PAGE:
Creating engaging learning content – the end goal or the start line?

Emma Weber

A key function of learning in organisations has long been to create and present relevant and interesting content to enable the learner to learn. With content curation, open access online learning tools, and self directed learning, the industry wide preoccupation with content is becoming adrift in unknown waters.

In the past, Learning & Development teams in organisations have put 100 percent of their effort into building their content and delivering their content. However, seeing purely the learning content creation and delivery as the end goal in learning is short sighted. Perhaps great content is actually the start line?

Yes, high quality learning content is integral to an effective learning solution, but it’s useless unless the learning is applied into real behavioural change back in the workplace. Organisations must move their focus beyond the content to the real finish line – behavioural change.

The statistics behind this are shocking – despite US companies spending $160b annually on learning, less than 15% successfully apply what they have learnt1. Wasted learning is something that we can all relate to. All too often training notes or workbooks start gathering dust the minute the participant is back at the desk after a learning event.

Successful learning is no longer just about a great learning environment, good content and well-executed programs, but about finding ways to facilitate genuine behavioural change and accountability in the workplace, creating tangible business impact.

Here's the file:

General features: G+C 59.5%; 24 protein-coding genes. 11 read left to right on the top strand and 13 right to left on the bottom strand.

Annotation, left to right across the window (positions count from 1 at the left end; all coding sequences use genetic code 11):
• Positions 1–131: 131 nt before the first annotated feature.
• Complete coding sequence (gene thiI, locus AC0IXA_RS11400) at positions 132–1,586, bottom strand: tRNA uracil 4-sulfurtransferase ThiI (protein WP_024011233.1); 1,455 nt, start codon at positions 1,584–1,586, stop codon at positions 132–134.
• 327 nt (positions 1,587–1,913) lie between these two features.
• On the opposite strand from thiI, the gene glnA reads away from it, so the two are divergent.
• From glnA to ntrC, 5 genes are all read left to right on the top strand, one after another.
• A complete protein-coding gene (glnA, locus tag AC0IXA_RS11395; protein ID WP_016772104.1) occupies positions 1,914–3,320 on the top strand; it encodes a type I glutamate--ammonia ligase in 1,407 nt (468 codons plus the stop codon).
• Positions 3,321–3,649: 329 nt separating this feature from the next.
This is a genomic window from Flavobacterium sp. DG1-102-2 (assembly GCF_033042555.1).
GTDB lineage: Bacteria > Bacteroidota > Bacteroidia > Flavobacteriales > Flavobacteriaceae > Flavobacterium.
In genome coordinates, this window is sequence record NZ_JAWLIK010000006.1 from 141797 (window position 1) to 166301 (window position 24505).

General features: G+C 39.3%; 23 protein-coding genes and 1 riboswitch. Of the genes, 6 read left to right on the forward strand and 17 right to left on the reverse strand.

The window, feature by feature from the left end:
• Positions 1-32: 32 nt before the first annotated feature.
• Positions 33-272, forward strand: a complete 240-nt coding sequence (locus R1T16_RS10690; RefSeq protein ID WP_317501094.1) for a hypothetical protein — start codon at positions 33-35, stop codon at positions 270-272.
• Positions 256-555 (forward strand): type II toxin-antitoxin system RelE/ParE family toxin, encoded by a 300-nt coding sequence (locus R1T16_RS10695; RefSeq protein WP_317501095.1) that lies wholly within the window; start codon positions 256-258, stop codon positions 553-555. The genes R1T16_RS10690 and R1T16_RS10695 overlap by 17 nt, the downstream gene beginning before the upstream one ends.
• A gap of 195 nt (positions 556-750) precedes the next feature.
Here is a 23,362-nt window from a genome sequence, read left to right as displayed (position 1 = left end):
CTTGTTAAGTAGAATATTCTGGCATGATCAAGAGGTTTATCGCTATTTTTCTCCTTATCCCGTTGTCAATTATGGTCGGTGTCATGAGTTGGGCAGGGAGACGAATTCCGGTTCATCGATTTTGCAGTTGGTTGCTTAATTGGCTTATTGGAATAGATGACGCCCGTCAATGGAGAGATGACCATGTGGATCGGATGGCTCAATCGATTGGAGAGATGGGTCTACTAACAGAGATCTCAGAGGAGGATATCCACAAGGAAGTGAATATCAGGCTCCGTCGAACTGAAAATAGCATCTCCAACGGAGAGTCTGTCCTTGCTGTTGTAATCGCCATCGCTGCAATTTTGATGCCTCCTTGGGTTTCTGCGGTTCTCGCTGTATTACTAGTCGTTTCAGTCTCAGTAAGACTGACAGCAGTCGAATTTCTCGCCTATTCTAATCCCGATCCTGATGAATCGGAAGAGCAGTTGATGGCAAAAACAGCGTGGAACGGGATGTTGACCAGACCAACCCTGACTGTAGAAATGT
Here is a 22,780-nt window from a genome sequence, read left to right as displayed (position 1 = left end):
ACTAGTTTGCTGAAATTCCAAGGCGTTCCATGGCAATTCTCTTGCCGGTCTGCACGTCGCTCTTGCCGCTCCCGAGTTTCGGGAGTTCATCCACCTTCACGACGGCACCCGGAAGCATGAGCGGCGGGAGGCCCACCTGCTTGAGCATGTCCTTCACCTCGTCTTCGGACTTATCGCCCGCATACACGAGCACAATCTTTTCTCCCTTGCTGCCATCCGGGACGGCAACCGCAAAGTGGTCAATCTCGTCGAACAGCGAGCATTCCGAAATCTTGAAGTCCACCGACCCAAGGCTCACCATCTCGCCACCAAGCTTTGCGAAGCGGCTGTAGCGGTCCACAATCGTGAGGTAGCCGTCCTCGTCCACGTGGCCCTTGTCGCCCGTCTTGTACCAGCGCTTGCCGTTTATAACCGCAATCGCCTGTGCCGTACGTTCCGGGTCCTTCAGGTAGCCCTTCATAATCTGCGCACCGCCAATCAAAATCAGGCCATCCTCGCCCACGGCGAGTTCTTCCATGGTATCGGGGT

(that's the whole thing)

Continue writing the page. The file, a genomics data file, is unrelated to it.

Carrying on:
A theme emerging from recent learning and HR conferences around the globe has been around organisations rewarding the behaviours of their employees, not the results. Taking this theme into learning specifically; rather than an over-focus on content, design learning for the behaviours your organisation desires which, with successful transfer, will in turn lead to the required results and will give more leverage for improving performance.

Only when the two components of designing for behaviours and a robust transfer of learning methodology start to work together will businesses finally experience the benefits they were seeking that prompted the training in the first place.

Organisations don’t need to start from scratch or source a new type of training or find new training suppliers; they just need to shift their perspective to the real finish line – create and curate great content, but be sure to design for behaviours and support the behavioural change process. Do that and the ROI would be of interest to even the most cautious of investors.

1 Apking, A. M., & Brinkerhoff, R. O. (2001). “High impact learning: Strategies for leveraging business results from training
Emma Weber

Emma Weber is a recognized authority on the transfer of learning. As CEO of Lever – Transfer of Learning, she has helped companies such as Telstra, Oracle and BMW deliver and measure tangible business results from learning. Emma has also been a guest speaker at learning effectiveness conferences worldwide and authored the hugely successful book Turning Learning into Action. Much more detail around the issues and solutions examined in this article are available in the book – please feel free to download a free chapter.